Well that’s a great question and most communardeners(my own special blend of community and gardener…you’re welcome) usually ask themselves that. In our case, the community garden plots are all raised beds and that is what we need bare in mind when thinking about preparing to plant. We are sharing 3-4×8’ beds and they are fairly overgrown from winter and possibly from not being planted or cared for the season before. Our neighbor went about the laborious work of removing weeds and killing ant colonies, which had invaded the beds pretty heavily. We utilized a Bonide ant killer, which requires waiting a certain amount of weeks before planting or harvesting. We have done just that. Now we have started the process of amending the soil before planting. We have decided to amend the soil with Humboldt Nutrients Myco Madness(a diverse blend of beneficial bacterias, mycorrhizal fungi, and trichoderma), a local mushroom compost, lime, and topsoil. Myco Madness may be watered in if you prefer, and Myco Maximum is a good granular substitute as well, but I like the Madness for a microbe addition. We used mushroom compost, but you could substitute any compost you would like. Some communardeners might even want to use a manure of some sort like chicken, cow, or any other of your favorite animal. My father in law swears by some Zoo Poo that he gets from a buddy. I just like saying Zoo Poo…….. Zoo Poo(hehe). Once you have your garden beds amended and turned to make sure all inputs are thoroughly mixed throughout the bed with no major concentrations of any one item, then pick your varieties and plant. Bare in mind this is a very remedial type of supplementation and there are many other possible needs that might need to be addressed in other beds, or other gardens, but we kept it simple. Other supplementation to consider might be aeration of soil(perlite, rice hull, or wood chips), or other non plant food ingredients. Again, we wanted to keep it simple, and we will be supplementing nutrients in the soil with Humboldt Nutrients Natural Grow, Bloom, Deuce Deuce, and others. We will be top feeding with a good old fashion 1-gallon watering pail to explain rudimentary mixing of liquid nutrients. When picking varieties to grow you should take into consideration what your gardening zone is and what best grows in your area given temperature and climate conditions. Here is a quick website to check your zip code: http://garden.org/nga/zipzone/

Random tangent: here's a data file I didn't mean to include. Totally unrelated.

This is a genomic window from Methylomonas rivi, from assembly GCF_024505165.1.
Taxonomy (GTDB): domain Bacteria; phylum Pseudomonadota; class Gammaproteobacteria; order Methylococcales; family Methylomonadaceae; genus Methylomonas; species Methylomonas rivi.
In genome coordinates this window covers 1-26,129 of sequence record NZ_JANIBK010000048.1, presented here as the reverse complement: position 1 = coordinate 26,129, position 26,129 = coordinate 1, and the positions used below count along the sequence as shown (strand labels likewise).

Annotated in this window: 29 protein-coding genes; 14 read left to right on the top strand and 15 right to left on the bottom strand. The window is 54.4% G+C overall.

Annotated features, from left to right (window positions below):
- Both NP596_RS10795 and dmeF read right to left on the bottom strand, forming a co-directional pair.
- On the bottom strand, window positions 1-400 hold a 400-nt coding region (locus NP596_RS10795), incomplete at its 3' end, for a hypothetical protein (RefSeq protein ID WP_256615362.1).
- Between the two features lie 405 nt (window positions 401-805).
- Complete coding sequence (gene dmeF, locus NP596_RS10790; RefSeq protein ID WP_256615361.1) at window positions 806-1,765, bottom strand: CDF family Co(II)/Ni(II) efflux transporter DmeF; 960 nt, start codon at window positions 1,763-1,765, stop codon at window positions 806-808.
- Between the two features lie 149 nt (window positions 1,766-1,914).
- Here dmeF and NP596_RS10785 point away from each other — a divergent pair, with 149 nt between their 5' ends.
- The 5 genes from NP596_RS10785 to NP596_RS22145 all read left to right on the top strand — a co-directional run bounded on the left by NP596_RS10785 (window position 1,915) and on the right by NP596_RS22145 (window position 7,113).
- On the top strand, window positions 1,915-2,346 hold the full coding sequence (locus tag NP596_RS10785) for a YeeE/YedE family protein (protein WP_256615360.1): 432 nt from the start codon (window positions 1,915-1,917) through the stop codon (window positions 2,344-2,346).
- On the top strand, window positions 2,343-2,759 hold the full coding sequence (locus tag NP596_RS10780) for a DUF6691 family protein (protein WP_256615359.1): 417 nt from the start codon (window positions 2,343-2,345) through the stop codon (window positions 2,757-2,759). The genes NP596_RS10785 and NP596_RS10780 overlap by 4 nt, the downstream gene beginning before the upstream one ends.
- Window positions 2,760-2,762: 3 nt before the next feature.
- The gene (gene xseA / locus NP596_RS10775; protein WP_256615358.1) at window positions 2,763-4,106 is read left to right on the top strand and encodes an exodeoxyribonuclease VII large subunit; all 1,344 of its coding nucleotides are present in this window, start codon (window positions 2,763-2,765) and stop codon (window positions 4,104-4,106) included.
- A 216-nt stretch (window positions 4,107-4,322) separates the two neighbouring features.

The next thing you want to consider is what you and your family like to eat or grow for medicinal purposes. For our garden beds we have gone with some staples like tomatoes, peppers, kale, broccoli, and a few herbs. I must say that we are definitely not using this community garden as our sole source of vegetables and it is more of a fun supplement to our normal vegetable purchasing, including local farms, and farmers markets that we utilize. It is also very much an educational pursuit for our kids and ourselves, as well as being socially engaged with our community. Once you have made a decision on what to plant, then you do just that….plant your starts. I’m not going to coach you on how to plant a start, because we have the world wide web for that, so check it if you need to. We did not start from seed because of the late frost around here in Michigan, but rather bought starts from a local CSA plant sale. There are many other places that you can find quality starter plants including farmers markets and local garden centers. Some communardeners get very serious about how they space plantings and where they put what. There are many methods for maximizing space like Square Foot Gardening(I have included a picture of one of my communardener neighbors who is doing such a method) developed by the recently passed master gardener Mel Bartholomew, or Companion Gardening, which I’m not sure who came up with, but we just decided to space things out nicely and not get too bogged down with maximizing space and yield, as this is more of a fun pursuit then food production. Obviously, some communardeners might take it a little bit more seriously and you really can get a lot of food out of a very small space. I will do my best to highlight some of the other garden plots that might be better inclined towards yield. I’m not sure if I said so, but you need to water after you plant…..yeah….definitely water them. Water is a delicate balance with outdoor garden beds, as you have 2 spouts to deal with. You have to deal with Mother Nature’s water, as well as your own supplementation. It’s been a pretty dry June in Michigan and we are having to make sure we supplement Mother Gaia with regular trips down to the garden to water. When watering, you should always take into consideration source water and what the composition of said source water might be. We like to leave full watering pails out overnight to make sure any chlorine from the city water source evaporates before applying to our garden beds. This way we are not harming important Humboldt Nutrients Myco Madness and mushroom compost microbes within the soil that do the work of mineralizing nutrients to make available to our baby veggie and herb starts. Well, that’s it for now. Let the summer sun do it’s work and stay tuned for more community garden craziness to come. Thanks for reading!